The recent hearings on the proposed San Joaquin Hills tollway became a town meeting on quality of life--whether this new road would ease congestion as promised, or fuel unbridled growth.
The San Joaquin corridor has been talked about for decades, but the lifestyle question increasingly has taken shape before the court of public opinion in recent months. The public, as evident in a recent Times poll, seems assured enough that toll roads are needed. But the margin is close enough for both the road's friends and foes to be encouraged.
Support is especially strong in the southern part of the county, where people have arrived to inhabit new communities only to find themselves stalled in traffic worse than in the places they came from. And it seems to grow the more respondents hear the arguments pro and con. Yet although the San Joaquin Hills Transportation Corridor Agency is likely this week to approve its own environmental report--the ostensible subject of those hearings--it still faces a skeptical federal government and the likelihood of litigation from opponents. So after nearly two decades of planning, about 2,400 public written comments--making the tollway the most commented-upon highway in California history--proponents still have not succeeded in putting to rest the basic question of whether the road will help or hurt.
And make no mistake, proponents did not succeed in bringing the project out of those February hearings into the clear. Moreover, the financing of the road remains a big question mark, and it is directly related to delays in the start of construction. So the road's fundamental problem arises from a failure early on to take environmental questions seriously.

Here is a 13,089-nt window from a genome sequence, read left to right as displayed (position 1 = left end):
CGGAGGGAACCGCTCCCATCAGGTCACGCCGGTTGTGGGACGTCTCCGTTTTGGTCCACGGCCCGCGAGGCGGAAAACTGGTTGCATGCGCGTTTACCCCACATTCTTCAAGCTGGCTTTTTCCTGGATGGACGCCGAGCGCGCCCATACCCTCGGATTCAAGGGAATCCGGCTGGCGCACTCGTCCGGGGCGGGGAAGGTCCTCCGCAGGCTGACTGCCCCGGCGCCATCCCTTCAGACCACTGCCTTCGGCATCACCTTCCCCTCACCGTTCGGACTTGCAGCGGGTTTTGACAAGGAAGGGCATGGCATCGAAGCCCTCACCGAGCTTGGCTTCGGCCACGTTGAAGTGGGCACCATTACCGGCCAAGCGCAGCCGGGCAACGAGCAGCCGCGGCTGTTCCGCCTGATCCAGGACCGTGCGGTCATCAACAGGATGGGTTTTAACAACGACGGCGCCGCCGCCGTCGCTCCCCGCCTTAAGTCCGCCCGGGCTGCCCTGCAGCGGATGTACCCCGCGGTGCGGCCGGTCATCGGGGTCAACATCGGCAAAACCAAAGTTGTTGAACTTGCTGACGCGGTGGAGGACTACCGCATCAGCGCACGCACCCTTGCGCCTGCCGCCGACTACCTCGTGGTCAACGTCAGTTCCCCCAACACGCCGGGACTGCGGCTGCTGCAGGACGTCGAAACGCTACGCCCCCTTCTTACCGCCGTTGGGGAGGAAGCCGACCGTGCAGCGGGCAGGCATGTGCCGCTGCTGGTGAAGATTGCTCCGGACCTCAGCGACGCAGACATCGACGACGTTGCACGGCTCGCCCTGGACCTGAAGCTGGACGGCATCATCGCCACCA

Clearly, the case for new roads and the idea of paying for them in part through tolls ought to have been sufficient to push this project over the top by now--if only proponents had bothered to put their environmental ducks in a row sooner. But they miscalculated in leaving so many unanswered questions to the late innings of the game. They underestimated the degree to which a flawed report might be a lightning rod for the larger question of whether the road was really good for the region or not. Doubts have gathered steam at the very time that the federal government, regional agencies and the new Orange County homeowners are all asking what effect such projects will have on their surroundings.
Whether this road gets built now rests in large part on how well those concerns are addressed, and how quickly. The San Juan Capistrano City Council has broken with a solid block of supporting communities over its own questions about noise and traffic. The federal government raised reservations so strong and far-reaching that they essentially called into question the entire philosophy of regional planning in Orange County, going back years.
The Environmental Protection Agency worried that the road would spur development and traffic that would threaten air quality, and questioned approaches to land-use planning. The U.S. Fish and Wildlife Service had concerns about wetlands and wildlife. The net effect was to cast the federal government as defender of the county's prized standard of living. That task, ironically, ought to have been the province of local officials, who were left saying only that there would be growth with or without a toll road, so get on with it.
That explanation doesn't necessarily cut the mustard when judges and other motorists can see for themselves a cloud of smog hanging these days over the once-clear mountains of Orange County. Proponents had better be prepared to do a better job than they have of persuading the federal government, and most likely the courts, that this new road cutting through pristine canyons truly will benefit the region.